For the state’s counter-Maoist strategy, the intervening night of March 27-28 brought a landmark success. In Jharkhand’s Lakarbandha forests in Chatra district, 10 CPI-Maoist cadres, including a number of key leaders, were killed by the outfit’s bete noire, the Tritiya Prastuti Committee (TPC). Twelve more cadres were arrested and subsequently released by the TPC after they promised not to be Maoist cadres any longer.
Like all narratives that emerge from the extremism-affected dark lands of the country, the episode has already set off a chain of controversies. The Jharkhand Police remain glued to their theory of internecine clash between the TPC and CPI-Maoist being responsible for the killing of the Maoists. On the other hand, the CPI-Maoist press release blames the TPC for advancing the cause of the state and indulging in the “gruesome mass killing”. Whether it was a success by default or by design for the state, would perhaps remain a matter of debate for long.
In any event, the setbacks are perfectly in order with the declining trend of CPI-Maoist violence in Jharkhand and across the country. The outfit lost 2,396 cadres to killings, arrests and surrenders in 2012, of which 390 were in Jharkhand. Similarly, in 2011, of the 2,523 Maoists neutralised, 413 were from Jharkhand. Of the 29 security forces killed in 2012 in Jharkhand, at least 22 were killed in landmine explosions, demonstrating the fact that the Maoists have retreated from direct confrontation with the security force personnel. Much of this success is as much due to the security force operations as the factionalism among the extremists.
That the TPC operates in tandem with the police is a familiar narrative in Jharkhand. In a state where state capacities vis-a-vis the Maoists once were non-existent, the police did exploit the division among the extremists. Yet, this is not typical to Jharkhand. The strategy of playing one outfit against the other is age-old, applied with varying degree of success and failures in Indian conflict theatres.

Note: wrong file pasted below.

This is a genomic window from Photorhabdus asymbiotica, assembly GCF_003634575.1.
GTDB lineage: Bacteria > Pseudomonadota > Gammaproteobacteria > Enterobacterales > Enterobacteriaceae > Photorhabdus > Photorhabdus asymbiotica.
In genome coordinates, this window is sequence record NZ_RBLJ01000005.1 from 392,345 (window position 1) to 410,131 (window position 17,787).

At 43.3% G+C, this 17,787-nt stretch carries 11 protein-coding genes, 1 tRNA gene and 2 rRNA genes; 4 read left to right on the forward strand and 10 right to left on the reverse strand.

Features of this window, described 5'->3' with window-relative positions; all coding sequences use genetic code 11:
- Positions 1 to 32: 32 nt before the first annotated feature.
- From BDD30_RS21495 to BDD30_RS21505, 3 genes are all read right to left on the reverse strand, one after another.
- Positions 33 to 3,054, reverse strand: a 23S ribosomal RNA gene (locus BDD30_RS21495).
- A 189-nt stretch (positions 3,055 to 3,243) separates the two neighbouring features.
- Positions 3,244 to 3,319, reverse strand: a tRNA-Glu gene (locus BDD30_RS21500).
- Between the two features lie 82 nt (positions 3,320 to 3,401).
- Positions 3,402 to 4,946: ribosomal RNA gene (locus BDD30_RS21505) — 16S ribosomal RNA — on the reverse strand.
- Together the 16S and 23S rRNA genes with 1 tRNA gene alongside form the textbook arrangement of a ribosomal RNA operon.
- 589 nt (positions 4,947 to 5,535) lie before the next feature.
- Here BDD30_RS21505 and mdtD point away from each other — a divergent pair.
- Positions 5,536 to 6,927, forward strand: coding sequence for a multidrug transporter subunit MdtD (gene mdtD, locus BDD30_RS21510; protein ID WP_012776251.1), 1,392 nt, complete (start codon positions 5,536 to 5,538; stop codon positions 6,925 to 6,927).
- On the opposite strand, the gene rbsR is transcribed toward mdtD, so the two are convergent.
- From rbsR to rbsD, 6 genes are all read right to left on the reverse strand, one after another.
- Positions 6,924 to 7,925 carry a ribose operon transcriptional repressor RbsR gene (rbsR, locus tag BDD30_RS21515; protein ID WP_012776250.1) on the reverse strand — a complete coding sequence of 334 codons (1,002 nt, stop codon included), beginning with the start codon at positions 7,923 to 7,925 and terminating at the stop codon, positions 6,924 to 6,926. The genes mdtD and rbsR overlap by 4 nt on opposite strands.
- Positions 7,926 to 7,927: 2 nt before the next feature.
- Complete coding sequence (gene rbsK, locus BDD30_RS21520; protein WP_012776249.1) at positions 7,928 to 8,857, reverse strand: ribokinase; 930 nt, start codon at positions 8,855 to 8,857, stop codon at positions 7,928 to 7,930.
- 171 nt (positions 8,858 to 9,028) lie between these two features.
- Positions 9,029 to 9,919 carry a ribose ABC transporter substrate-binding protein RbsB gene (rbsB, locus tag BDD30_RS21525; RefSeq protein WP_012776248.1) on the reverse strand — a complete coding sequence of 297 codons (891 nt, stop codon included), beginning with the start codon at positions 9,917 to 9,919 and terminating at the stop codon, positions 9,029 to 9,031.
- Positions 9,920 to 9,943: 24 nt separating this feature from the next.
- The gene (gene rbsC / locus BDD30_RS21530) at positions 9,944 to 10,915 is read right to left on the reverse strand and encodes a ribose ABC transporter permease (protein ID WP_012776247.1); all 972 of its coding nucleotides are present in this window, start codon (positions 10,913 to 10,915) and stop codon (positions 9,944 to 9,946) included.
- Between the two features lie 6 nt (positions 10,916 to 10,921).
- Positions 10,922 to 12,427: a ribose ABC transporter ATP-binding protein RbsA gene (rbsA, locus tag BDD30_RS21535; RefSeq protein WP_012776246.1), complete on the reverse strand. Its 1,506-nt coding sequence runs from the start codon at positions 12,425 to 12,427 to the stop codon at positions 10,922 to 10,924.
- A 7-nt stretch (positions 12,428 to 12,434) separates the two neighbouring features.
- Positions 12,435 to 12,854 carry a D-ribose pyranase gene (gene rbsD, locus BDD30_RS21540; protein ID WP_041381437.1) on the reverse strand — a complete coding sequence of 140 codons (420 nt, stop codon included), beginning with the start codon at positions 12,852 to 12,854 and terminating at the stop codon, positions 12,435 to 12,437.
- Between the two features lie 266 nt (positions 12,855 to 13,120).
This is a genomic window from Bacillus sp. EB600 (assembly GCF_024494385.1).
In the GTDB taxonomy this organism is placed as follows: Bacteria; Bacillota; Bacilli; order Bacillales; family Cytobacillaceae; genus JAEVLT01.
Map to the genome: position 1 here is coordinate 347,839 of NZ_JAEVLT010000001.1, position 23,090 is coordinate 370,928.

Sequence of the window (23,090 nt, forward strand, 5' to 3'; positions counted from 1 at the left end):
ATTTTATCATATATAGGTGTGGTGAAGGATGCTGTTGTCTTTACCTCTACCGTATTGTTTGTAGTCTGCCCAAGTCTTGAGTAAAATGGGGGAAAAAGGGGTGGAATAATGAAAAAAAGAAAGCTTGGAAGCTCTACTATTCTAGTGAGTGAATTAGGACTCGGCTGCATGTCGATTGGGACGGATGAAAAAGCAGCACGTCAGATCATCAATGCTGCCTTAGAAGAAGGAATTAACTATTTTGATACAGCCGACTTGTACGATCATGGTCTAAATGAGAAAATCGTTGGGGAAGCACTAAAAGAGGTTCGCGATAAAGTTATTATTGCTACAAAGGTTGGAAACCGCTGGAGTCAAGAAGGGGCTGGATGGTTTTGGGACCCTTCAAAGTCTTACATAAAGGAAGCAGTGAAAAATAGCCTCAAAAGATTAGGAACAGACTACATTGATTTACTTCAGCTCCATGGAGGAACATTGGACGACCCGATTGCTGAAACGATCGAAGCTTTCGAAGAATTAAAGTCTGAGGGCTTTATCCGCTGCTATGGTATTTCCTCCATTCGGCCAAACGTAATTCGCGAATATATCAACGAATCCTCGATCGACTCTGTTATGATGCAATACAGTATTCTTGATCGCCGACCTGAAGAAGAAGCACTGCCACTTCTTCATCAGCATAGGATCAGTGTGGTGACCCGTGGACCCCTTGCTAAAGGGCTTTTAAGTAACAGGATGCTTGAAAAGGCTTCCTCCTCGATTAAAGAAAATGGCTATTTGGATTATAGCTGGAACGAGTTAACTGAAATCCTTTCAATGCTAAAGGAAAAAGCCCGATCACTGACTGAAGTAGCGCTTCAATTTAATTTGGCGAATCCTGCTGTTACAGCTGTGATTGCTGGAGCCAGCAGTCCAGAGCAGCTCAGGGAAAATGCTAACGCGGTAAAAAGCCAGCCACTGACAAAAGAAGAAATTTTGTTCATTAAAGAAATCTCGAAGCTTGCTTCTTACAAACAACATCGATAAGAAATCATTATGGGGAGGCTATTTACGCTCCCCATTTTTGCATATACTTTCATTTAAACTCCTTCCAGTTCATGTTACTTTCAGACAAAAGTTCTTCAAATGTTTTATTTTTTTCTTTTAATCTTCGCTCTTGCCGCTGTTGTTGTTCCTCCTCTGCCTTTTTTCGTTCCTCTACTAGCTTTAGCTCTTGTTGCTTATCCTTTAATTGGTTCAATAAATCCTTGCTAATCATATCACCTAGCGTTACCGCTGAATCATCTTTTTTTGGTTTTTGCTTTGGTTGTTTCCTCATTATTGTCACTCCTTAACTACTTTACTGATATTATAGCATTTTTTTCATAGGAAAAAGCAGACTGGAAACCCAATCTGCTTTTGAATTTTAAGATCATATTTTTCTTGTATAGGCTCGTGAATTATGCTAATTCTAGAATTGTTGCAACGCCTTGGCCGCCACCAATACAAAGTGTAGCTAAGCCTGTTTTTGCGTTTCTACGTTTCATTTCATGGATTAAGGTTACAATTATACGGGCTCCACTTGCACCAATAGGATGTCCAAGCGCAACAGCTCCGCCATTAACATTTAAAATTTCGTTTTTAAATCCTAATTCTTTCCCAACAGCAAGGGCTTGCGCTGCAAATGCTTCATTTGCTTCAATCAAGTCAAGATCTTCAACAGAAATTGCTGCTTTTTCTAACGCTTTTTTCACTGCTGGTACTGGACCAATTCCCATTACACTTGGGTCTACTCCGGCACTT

Not surprisingly, in a state where Maoists versus security forces encounters hog media headlines regularly, very few encounters have taken place between the police and TPC. Barring the lone incident in which TPC cadres opened fire on the escort vehicle of Latehar district police chief on February 5 this year, no armed encounter between the security forces and the TPC was reported either in 2012 or 2011. In spite of the fact that the outfit, a splinter group of the CPI-Maoist, has undergone a split itself, it appears to have benefited from a security force strategy that focused more on outfits like the People’s Liberation Front of India. TPC has grown substantially in size and weapons holding in the recent past.
In hindsight, the Maoist blind expansion strategy accounts for its tactical and strategic failure. Post-2004 merger that brought the Maoist Communist Centre and the People’s War Group together in the form of the CPI-Maoist, the bid to overwhelm the Indian state, the outfit’s attempt to build up a large army of fighters, produced an instant casualty, i.e. the commitment of the new cadres to the ideology of the party. Similarly, the great degree of functional autonomy the outfit’s central command provided to its state units to carry out anti-state activities, degenerated into mindless violence without necessarily advancing its core objectives. Once the less committed deserted the party, in search of more funds and other benefits, the state was quick to turn them against their former comrades. Delayed response from the CPI-Maoist to stop internecine clashes, in the form of a cessation of violence declaration in June 2012, apparently did not help.
An existential crisis now faces the CPI-Maoist in a state that contributes enormously to its war chest. The probable loss of Jharkhand combined with the setbacks in West Bengal and Odisha it has received, could push the outfit into becoming mostly a one-state wonder, with its operations confined to Chhattisgarh alone. In such a scenario, a range of efforts combining a serious attempt to preserve its cadres and reclaim the lost territories can be in the offing.
Jharkhand, on the other hand, faces the dual challenge of dealing with the CPI-Maoist’s remnants and also, keeping the violence by non-CPI-Maoist outfits under check, which accounts for nearly 60 per cent of the recorded violence in the state. Unlike Andhra Pradesh, where none filled up the vacuum created by the weakening of the CPI-Maoist, many candidates could be aspiring to fill the outfit’s shoes.